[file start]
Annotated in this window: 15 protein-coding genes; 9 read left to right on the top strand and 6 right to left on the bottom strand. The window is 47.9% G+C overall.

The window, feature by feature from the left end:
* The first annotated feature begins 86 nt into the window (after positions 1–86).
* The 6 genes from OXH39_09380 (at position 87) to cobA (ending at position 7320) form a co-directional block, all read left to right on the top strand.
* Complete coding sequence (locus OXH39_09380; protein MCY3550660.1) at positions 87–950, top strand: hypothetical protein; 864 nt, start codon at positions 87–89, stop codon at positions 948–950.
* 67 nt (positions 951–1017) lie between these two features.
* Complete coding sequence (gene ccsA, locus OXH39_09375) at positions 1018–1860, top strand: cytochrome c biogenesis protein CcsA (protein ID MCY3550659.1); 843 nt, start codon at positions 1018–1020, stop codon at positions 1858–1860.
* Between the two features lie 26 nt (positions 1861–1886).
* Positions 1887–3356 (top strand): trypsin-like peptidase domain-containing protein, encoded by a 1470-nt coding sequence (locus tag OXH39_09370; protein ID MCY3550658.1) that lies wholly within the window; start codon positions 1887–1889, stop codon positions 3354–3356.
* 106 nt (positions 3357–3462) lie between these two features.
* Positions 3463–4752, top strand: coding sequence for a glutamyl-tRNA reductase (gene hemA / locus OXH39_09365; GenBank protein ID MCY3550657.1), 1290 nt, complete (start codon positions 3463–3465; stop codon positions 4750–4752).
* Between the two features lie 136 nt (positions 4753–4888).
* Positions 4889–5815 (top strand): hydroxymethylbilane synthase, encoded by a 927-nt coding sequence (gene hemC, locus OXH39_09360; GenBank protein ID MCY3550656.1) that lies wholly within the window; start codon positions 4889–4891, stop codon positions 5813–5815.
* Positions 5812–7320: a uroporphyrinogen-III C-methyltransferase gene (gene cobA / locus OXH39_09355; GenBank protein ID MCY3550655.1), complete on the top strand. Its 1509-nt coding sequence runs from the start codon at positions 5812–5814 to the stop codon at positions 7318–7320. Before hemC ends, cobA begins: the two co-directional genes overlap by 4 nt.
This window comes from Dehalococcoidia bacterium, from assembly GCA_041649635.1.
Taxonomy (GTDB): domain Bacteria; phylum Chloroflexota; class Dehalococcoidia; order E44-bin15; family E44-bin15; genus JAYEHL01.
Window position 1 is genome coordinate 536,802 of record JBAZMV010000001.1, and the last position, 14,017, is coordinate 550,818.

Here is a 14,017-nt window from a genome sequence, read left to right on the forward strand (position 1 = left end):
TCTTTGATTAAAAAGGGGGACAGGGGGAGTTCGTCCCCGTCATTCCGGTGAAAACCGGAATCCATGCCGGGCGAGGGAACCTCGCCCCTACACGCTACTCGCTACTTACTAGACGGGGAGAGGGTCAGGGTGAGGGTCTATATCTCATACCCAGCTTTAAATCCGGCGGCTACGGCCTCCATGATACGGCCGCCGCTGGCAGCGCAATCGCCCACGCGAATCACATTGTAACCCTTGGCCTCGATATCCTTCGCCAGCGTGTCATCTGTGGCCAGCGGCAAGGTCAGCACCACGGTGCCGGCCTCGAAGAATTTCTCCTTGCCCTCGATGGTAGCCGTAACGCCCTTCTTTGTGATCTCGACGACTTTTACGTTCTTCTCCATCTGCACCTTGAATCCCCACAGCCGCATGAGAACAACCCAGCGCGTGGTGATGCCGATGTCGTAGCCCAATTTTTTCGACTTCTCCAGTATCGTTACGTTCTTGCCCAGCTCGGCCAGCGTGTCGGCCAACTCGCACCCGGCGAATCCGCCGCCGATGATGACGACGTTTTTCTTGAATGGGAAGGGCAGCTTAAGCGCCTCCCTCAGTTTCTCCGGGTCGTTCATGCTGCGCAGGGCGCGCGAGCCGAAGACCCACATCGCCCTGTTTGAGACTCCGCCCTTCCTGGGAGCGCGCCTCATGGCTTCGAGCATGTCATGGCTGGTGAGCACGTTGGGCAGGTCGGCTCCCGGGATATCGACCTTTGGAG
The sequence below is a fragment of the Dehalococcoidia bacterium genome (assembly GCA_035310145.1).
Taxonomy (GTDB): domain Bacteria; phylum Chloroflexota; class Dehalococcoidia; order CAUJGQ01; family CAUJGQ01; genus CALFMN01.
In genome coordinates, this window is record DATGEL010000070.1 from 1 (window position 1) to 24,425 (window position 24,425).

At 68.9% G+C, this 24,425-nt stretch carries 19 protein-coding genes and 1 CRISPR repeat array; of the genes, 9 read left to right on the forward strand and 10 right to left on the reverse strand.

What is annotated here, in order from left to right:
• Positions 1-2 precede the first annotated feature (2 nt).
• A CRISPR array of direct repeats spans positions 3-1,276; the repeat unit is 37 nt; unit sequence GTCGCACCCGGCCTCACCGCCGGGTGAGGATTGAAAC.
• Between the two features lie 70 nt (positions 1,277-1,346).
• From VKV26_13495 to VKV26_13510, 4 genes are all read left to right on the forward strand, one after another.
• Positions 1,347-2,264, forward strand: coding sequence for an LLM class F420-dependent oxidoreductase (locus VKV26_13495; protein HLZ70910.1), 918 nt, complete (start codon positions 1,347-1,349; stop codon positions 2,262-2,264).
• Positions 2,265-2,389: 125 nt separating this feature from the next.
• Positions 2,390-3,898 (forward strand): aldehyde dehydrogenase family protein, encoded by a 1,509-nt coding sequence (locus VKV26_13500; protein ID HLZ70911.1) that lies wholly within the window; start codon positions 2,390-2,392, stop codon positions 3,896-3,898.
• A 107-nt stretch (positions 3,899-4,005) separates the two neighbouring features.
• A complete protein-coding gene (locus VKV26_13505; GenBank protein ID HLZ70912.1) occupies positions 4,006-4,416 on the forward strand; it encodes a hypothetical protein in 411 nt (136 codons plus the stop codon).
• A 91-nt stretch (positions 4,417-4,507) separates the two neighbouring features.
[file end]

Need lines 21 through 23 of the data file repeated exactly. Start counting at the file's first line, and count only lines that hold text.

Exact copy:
Taxonomy (GTDB): domain Bacteria; phylum Chloroflexota; class Dehalococcoidia; order CAUJGQ01; family CAUJGQ01; genus CALFMN01.
In genome coordinates, this window is record DATGEL010000070.1 from 1 (window position 1) to 24,425 (window position 24,425).

At 68.9% G+C, this 24,425-nt stretch carries 19 protein-coding genes and 1 CRISPR repeat array; of the genes, 9 read left to right on the forward strand and 10 right to left on the reverse strand.